Minnesota's testicles reactivated

Meet Minnesota, the cute horsey pictured above. Part of a rare breed of Chinese-Mongolian horses known as a Przewalski's, Minnesota's wild ancestors were declared extinct in 1970. There are still some 1,500 Przewalski’s in captivity, and efforts are underway to reintroduce the species to its native habitat. As such, and because the entire species as it is currently constituted derives from a group of only 14 horses, scientists are desperate for as much genetic diversity as possible. Minnesota, who resides at the National Zoo in D.C., was recently determined to be the seventh most valuable Prezewalski's, genetically speaking, in the world.

Which is why it was a total bummer that in 1999 some retrograde zoologist at Minnesota's previous home, the Minnesota Zoo, took it upon himself to vasectomize our hero. The idea being so Minnesota could be housed with his filly and mare friends without any risk of crisis pregnancies.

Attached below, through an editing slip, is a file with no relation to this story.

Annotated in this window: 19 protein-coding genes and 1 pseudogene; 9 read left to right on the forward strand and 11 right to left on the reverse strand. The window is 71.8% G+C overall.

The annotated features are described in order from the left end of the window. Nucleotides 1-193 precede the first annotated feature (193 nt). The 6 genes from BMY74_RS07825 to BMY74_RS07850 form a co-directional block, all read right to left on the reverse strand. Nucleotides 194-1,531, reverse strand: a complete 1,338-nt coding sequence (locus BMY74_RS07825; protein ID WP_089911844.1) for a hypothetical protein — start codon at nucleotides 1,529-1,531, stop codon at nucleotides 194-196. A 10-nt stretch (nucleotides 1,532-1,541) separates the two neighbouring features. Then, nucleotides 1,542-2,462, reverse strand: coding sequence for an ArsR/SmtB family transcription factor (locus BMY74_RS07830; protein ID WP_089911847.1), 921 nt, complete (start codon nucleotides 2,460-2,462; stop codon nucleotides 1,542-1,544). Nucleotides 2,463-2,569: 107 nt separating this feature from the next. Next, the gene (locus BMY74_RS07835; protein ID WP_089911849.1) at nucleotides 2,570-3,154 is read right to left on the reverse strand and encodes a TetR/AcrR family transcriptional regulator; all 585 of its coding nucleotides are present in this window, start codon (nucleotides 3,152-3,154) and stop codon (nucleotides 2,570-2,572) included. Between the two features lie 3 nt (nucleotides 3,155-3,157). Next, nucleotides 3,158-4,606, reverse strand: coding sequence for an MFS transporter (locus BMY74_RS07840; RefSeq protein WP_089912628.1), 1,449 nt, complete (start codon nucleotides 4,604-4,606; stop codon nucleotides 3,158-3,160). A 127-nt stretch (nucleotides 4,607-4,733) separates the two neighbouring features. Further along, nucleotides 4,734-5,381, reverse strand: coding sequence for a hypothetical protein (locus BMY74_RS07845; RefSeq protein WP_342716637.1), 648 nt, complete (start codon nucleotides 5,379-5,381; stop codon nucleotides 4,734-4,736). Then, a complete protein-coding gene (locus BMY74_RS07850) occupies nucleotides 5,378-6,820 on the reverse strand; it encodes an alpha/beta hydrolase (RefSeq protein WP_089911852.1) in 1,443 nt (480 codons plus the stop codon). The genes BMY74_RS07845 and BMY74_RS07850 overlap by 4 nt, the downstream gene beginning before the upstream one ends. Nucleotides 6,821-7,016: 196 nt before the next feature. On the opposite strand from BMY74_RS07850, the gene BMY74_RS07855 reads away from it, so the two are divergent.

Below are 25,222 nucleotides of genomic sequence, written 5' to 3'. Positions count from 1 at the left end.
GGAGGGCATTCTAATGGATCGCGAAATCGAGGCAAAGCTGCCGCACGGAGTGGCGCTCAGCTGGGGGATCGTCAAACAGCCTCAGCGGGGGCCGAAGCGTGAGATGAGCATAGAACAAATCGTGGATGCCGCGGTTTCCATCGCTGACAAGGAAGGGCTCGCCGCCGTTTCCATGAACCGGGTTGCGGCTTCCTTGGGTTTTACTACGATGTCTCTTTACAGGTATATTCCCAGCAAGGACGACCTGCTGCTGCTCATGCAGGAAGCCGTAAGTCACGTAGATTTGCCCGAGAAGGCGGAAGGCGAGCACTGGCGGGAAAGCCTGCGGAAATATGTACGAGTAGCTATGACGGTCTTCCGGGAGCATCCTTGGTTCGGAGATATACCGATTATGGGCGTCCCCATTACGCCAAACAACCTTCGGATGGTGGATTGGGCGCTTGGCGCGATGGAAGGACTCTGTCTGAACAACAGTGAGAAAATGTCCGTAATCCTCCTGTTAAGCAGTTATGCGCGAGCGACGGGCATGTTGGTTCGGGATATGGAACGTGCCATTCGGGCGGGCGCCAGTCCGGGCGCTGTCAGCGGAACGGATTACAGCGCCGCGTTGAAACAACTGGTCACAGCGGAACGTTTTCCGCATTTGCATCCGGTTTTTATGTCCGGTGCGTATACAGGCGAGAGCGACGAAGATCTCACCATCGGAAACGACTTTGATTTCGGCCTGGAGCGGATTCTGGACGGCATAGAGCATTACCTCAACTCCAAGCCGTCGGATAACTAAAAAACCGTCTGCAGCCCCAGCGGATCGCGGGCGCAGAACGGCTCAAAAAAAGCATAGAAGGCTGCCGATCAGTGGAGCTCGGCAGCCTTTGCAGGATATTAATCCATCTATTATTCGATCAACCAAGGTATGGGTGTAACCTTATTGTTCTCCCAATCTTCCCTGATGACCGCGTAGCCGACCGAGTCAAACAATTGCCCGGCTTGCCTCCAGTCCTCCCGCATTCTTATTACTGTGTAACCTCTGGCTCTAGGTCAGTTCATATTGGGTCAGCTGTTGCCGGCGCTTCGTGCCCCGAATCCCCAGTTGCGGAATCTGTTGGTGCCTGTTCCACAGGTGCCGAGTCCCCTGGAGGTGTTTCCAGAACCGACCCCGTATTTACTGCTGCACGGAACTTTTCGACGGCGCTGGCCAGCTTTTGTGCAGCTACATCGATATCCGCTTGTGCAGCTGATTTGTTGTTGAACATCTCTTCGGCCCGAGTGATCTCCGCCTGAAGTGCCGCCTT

Which brings us to our story: Last fall, a team led by Dr. Sherman Silber, a pioneering surgeon in the field of reverse vasectomies on humans, spent an hour operating on Minnesota. Six months hence, the semen samples were in: Minnesota was no longer firing blanks. It was the first successful reverse vasectomy of a horse, as well as the first such procedure performed on an endangered species, since at least Stonehenge.

Quoting from the National Zoo's proud press release:

National Zoo scientists hope to pair Minnesota with a suitable female later in the coming months... Currently, National Zoo scientists are working in remote areas of China using radio collars and Geographic Information System technology to map the movements of Przewalski’s horses reintroduced by Chinese colleagues into their former habitat.

Let's hear it for Minnesota!

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